Janie Schutz


Janie Schutz is the first female police chief of the Forest Grove, Oregon Police Department. She has served in this role since 2012. For more information see here.


Jacqueline Seabrooks


Chief Jacqueline Seabrooks is the chief of the Santa Monica Police Department. She is the first woman to serve as Police sergeant, Lieutenant, and Captain in the Santa Monica Police Department and the first female Chief of Police for the city of Inglewood before rejoining the Santa Monica force. For more information see here.


Laurie Smith


Laurie Smith is the Sherriff of Santa Clara County, CA, and is the first female County Sheriff in the history of California She began her career at the Sheriff’s Office in 1973 as a Matron in the county jail. She then became the first female permanent undercover vice cop. She then served as commander over the jails In 1990 she was promoted to Assistant Sheriff and was elected to Sheriff of Santa Clara County in 1998. She holds a Bachelor’s Degree in Administration of Justice from San Jose State University and a Master’s Degree in Business Management from California Polytechnic University, Pomona. She is a graduate of the California Command College and of the FBI Academy.


Karen Soley


Capt. Karen Soley joined the UW-Madison Police Department in 1993 as a patrol officer. In 1999 she was promoted to patrol sergeant and in 2002 she was promoted to lieutenant and served in the areas of Human Resources & Training and Detective & Day Patrol operations.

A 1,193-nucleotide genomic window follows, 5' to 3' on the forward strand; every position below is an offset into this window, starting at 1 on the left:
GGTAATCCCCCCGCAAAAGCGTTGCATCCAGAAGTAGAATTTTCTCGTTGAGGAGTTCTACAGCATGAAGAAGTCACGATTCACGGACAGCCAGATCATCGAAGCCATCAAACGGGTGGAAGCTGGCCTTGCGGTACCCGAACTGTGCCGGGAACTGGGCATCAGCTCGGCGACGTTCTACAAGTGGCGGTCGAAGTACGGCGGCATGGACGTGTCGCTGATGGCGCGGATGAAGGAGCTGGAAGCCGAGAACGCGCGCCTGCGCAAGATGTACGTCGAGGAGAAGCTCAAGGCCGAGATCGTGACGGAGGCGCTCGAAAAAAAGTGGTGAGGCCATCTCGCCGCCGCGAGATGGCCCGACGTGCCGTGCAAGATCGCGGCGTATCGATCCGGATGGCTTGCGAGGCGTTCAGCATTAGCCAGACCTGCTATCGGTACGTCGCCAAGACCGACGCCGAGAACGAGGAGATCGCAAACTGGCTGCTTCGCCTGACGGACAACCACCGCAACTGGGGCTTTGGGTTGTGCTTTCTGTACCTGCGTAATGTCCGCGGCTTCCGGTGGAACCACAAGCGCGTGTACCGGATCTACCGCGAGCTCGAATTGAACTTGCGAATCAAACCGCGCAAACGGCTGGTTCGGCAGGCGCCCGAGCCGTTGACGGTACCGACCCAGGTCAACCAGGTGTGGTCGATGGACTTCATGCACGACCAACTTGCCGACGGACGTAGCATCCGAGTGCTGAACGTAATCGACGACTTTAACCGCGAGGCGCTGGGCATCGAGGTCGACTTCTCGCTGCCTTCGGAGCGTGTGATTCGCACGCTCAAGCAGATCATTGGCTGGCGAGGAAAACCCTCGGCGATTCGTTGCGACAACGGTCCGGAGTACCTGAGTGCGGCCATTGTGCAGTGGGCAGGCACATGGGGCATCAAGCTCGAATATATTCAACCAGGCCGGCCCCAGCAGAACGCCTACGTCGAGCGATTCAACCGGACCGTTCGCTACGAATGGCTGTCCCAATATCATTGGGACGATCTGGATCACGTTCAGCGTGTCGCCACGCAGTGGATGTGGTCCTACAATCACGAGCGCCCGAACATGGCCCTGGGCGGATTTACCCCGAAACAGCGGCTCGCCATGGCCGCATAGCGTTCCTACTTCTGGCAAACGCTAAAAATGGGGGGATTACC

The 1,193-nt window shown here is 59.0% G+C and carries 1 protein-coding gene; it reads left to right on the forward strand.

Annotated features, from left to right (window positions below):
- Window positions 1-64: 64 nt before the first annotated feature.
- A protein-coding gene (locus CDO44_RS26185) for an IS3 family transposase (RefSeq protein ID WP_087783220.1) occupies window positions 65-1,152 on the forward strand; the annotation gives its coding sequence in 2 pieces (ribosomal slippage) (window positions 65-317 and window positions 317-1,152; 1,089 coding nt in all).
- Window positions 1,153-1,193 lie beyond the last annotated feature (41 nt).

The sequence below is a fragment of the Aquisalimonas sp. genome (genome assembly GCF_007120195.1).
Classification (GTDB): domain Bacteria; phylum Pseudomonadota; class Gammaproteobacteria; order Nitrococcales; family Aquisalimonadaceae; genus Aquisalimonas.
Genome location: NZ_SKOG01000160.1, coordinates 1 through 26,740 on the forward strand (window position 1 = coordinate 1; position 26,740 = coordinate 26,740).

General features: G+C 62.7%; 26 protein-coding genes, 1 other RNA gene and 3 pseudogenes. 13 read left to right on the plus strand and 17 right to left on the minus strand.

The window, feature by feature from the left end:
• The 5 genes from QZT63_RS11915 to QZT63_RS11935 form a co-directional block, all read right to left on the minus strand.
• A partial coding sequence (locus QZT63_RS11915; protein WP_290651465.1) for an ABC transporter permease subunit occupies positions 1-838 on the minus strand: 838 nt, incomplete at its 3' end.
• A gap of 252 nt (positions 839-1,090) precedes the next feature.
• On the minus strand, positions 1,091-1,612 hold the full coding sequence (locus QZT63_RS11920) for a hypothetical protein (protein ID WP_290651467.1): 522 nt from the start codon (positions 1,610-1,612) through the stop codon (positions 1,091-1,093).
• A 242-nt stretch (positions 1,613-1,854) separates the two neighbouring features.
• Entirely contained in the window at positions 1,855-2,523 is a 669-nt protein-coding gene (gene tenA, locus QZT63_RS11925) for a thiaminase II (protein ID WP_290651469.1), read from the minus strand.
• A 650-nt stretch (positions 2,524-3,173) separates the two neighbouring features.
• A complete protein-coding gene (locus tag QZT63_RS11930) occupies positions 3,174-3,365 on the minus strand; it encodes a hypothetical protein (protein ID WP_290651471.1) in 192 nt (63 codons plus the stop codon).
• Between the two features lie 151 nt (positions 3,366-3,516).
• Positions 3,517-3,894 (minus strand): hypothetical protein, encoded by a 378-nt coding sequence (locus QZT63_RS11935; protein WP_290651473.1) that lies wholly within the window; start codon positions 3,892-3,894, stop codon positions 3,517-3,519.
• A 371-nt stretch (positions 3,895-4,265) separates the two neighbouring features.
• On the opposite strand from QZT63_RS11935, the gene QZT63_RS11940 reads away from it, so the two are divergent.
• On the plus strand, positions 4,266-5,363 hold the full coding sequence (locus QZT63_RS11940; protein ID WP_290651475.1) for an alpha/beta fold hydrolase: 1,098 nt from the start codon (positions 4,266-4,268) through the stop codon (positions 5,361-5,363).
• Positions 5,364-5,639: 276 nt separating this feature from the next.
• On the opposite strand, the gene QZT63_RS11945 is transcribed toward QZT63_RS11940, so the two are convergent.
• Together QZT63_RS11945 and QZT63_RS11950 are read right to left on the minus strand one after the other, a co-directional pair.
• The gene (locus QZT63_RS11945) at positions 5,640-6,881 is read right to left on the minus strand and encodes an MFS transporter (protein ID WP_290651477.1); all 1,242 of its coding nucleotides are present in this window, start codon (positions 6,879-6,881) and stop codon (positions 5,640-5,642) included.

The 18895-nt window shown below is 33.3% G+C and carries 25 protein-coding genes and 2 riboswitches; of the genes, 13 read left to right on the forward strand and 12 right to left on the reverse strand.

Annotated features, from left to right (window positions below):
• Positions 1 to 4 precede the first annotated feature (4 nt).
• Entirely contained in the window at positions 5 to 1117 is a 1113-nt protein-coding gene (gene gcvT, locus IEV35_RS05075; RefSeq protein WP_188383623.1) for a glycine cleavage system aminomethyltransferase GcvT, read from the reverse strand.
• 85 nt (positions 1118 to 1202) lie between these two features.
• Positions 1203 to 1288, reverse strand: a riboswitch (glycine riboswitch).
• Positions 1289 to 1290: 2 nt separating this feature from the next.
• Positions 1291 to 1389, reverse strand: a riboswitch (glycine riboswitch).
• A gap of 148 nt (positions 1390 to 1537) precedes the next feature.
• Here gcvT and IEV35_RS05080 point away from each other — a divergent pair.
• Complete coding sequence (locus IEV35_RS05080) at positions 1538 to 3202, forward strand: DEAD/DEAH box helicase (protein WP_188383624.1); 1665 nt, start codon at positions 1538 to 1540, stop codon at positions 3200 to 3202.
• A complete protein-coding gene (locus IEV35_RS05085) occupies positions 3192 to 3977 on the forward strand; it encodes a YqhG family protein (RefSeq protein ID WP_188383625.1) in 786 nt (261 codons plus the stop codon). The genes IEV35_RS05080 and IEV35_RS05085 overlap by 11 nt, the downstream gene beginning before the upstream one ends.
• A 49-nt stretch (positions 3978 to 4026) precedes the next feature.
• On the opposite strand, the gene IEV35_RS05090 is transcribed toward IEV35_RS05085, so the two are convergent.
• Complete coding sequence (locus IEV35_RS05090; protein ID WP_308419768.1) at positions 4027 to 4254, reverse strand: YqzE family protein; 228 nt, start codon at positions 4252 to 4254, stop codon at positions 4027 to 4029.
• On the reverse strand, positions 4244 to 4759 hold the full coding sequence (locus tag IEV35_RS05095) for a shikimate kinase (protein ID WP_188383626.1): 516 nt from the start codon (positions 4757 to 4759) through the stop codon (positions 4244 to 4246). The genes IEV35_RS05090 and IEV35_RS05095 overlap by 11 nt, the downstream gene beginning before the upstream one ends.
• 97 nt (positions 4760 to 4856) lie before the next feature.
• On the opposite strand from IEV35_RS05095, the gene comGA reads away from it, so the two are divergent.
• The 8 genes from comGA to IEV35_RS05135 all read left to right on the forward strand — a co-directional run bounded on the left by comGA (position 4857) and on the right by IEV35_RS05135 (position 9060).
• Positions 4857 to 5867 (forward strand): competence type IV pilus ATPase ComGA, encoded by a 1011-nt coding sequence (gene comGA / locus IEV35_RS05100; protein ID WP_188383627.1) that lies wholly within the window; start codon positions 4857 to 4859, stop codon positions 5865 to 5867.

In 2007 she became the Captain of Field Services. She served on the University’s multi-disciplinary Intervention Team dealing with trouble students from its inception in 2004 until 2007.

From 2007-2011 she was the co-chair of the multi-disciplinary Threat Assessment Response Team dealing with potential violent threats from students, staff, faculty or non-affiliated persons. Her current assignment is the Support Services Captain overseeing Information Technology, Communications Center, Personnel, Recruiting, Business Services, and Fleet.

Karen has a Bachelors degree in Criminal Justice from UW-Eau Claire and is a 2002 graduate of the Northwestern University Center for Public Safety’s Police Staff and Command School where she was the class president.

In addition Karen has attended the Gavin De Becker Advanced Threat Assessment and Management Academy. She has trained UW-Madison police officers in basic threat assessment investigations. She has presented on college threat assessment teams at the Association of Threat Assessment Professionals 2011 Chicago Regional Conference.

Karen has been a member of NAWLEE since 2000. She served as the Publications Chair from 2005 ’ 2009. In 2009 she was elected as the Secretary for NAWLEE and continues to serve in that role.

Karen is also a member of the Association of Threat Assessment Professionals, International Association of Women Police and the Wisconsin Law Enforcement Officers Association.